Playing monopoly in the veterinary market

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Playing monopoly in the veterinary market

As more practices are acquired by larger companies, are veterinary consolidators undertaking legal restraint of trade? Let's roll the dice and find out.
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Oct 12, 2018

Are veterinary consolidators flirting with antitrust violations? Let's see ... (Adobe Stock)Several years ago, when the flood of corporate veterinary acquisitions was more of a trickle, I was asked to opine on the possibility that corporate veterinary ownership could run afoul of state and federal laws designed to prohibit restraint of competition in the veterinary health provider space.

The essence of the quandary is this: If a certain region were fully or nearly fully served only by veterinary hospitals owned by one or more large veterinary corporations, would this trigger regulations designed to protect the public from anticompetitive forces like price fixing, restraint of competition and price-gouging?

Looking at the rules of play

After reviewing what I know about federal and state antitrust regulation and doing some research, I formulated a response that I think remains quite valid today, even in light of the virtual bidding war going on among veterinary practice consolidators for new target hospitals.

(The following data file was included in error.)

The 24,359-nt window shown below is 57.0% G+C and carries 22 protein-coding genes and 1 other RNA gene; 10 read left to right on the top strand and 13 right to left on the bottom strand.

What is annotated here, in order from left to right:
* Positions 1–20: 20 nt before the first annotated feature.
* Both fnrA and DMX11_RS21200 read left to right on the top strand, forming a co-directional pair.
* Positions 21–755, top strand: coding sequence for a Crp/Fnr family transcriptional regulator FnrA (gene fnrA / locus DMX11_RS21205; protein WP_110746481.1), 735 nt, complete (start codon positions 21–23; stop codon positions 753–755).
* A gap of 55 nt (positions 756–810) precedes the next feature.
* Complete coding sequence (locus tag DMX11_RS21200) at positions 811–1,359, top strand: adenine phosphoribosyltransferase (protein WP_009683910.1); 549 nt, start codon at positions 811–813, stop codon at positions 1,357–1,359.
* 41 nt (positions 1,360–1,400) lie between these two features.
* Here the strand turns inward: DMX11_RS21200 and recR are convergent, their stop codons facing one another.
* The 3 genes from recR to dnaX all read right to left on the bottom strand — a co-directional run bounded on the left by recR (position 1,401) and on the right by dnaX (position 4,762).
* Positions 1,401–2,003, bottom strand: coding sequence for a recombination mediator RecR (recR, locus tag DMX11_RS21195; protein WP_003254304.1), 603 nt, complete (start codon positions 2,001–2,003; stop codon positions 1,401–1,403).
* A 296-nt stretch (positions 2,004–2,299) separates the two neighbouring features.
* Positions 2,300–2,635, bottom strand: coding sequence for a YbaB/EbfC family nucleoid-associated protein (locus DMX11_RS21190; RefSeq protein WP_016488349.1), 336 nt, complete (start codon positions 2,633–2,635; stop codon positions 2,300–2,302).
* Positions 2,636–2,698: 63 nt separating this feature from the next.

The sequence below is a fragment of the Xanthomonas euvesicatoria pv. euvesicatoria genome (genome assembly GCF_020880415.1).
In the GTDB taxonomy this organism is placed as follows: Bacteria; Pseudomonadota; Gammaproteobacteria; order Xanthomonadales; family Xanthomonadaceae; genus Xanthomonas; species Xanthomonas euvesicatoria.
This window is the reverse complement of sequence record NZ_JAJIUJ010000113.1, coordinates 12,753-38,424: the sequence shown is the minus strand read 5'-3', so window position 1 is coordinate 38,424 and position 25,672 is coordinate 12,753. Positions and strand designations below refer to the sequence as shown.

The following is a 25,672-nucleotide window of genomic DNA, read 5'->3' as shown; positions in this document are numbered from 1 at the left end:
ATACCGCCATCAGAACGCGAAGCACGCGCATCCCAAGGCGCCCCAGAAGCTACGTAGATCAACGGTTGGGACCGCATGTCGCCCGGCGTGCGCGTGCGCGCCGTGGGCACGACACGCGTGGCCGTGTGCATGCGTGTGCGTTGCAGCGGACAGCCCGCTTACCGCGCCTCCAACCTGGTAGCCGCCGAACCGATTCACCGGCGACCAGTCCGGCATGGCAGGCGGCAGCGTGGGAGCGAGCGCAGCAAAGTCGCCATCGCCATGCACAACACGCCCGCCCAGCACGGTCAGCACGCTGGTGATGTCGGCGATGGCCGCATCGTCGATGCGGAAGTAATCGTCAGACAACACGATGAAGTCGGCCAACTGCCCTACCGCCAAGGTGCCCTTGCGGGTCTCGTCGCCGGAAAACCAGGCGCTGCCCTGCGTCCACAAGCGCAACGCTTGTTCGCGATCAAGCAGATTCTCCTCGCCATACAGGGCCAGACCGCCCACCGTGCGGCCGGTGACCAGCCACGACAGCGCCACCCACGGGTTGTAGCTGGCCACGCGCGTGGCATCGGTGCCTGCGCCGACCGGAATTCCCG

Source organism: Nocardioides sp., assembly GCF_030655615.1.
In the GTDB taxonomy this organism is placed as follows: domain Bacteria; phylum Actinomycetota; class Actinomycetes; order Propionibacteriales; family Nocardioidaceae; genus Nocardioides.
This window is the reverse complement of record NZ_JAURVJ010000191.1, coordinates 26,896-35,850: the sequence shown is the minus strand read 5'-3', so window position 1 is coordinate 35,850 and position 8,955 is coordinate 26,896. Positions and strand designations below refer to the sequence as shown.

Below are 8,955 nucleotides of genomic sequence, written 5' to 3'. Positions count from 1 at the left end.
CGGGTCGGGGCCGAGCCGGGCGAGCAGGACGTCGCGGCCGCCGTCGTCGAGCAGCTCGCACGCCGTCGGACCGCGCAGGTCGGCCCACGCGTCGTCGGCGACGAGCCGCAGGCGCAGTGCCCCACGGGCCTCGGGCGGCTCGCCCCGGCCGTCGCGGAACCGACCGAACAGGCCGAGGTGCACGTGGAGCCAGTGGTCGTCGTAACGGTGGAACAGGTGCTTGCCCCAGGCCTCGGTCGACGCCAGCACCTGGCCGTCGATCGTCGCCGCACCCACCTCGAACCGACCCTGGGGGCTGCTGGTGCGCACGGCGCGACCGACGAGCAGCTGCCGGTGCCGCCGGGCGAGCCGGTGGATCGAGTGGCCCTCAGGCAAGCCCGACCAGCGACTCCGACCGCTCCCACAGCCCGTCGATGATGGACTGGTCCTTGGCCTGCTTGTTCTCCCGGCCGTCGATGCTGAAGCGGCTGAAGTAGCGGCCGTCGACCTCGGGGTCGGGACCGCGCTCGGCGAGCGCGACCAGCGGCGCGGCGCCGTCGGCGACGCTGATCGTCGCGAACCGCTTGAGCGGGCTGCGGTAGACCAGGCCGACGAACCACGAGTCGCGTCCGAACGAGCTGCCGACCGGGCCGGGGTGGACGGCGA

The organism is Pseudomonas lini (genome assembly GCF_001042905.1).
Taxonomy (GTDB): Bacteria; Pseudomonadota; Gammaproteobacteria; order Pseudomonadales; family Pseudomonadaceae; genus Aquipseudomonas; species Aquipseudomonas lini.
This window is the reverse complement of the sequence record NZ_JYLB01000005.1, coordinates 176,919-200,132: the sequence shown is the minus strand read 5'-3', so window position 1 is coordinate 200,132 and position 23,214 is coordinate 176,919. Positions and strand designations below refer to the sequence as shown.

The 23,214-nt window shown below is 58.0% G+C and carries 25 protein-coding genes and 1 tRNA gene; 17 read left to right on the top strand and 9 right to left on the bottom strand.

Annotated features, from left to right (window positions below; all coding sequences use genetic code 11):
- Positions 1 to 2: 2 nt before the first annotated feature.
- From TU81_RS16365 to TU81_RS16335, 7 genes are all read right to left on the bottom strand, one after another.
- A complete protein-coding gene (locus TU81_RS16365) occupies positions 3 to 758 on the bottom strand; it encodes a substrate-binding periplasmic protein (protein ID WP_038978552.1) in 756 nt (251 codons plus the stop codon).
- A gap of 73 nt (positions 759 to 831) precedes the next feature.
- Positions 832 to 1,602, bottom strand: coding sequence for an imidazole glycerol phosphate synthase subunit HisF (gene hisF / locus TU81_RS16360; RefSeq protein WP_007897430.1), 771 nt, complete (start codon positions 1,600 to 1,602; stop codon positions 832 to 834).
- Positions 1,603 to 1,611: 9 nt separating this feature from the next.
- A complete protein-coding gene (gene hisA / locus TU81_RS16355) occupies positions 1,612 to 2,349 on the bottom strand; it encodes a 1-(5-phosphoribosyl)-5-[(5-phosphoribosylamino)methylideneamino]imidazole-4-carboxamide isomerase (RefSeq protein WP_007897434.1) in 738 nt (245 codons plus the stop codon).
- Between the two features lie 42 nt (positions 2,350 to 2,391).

My conclusion? I just don’t see the government being particularly concerned or prepared to launch any robust new regulatory activity.

My expectation remains that, in an environment where far larger industries are being allowed relatively unfettered merger opportunities (consider Disney’s acquisition of 21st Century Fox), it’s difficult to imagine that regulators will become particularly alarmed by the consolidation of veterinary medical service providers. After all, the veterinary medical space is far smaller than the human health field, in which behemoths such as Kaiser Permanente and Northwell continue to expand and consolidate virtually unchallenged.

And though pet spending has reached about $70 billion this year, veterinary care is only one element of that space. Regulators seem more likely to target higher-profile segments such as OTC products, pet insurance and pet food than the relatively esoteric veterinary field—which many authorities likely think is already adequately policed through practice acts and state veterinary boards.

In fact, my opinion that veterinary practice consolidation is unlikely to pique regulators’ interest has recently been bolstered by personal experience.